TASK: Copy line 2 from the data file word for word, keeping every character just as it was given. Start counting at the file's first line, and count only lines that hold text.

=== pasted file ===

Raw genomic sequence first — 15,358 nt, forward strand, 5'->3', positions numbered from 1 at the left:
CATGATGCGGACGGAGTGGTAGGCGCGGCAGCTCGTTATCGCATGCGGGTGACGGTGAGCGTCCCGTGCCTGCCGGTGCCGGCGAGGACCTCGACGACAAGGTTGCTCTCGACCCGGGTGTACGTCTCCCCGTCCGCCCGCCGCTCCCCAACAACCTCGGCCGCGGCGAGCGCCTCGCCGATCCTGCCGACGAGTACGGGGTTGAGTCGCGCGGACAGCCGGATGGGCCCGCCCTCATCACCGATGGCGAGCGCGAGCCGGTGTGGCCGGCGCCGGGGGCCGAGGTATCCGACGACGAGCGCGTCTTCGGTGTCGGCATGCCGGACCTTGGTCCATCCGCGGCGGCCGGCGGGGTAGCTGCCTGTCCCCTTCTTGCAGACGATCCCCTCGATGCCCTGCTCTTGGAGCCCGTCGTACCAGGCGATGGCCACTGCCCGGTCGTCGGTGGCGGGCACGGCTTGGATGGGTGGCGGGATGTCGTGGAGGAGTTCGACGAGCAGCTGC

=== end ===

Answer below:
CATGATGCGGACGGAGTGGTAGGCGCGGCAGCTCGTTATCGCATGCGGGTGACGGTGAGCGTCCCGTGCCTGCCGGTGCCGGCGAGGACCTCGACGACAAGGTTGCTCTCGACCCGGGTGTACGTCTCCCCGTCCGCCCGCCGCTCCCCAACAACCTCGGCCGCGGCGAGCGCCTCGCCGATCCTGCCGACGAGTACGGGGTTGAGTCGCGCGGACAGCCGGATGGGCCCGCCCTCATCACCGATGGCGAGCGCGAGCCGGTGTGGCCGGCGCCGGGGGCCGAGGTATCCGACGACGAGCGCGTCTTCGGTGTCGGCATGCCGGACCTTGGTCCATCCGCGGCGGCCGGCGGGGTAGCTGCCTGTCCCCTTCTTGCAGACGATCCCCTCGATGCCCTGCTCTTGGAGCCCGTCGTACCAGGCGATGGCCACTGCCCGGTCGTCGGTGGCGGGCACGGCTTGGATGGGTGGCGGGATGTCGTGGAGGAGTTCGACGAGCAGCTGC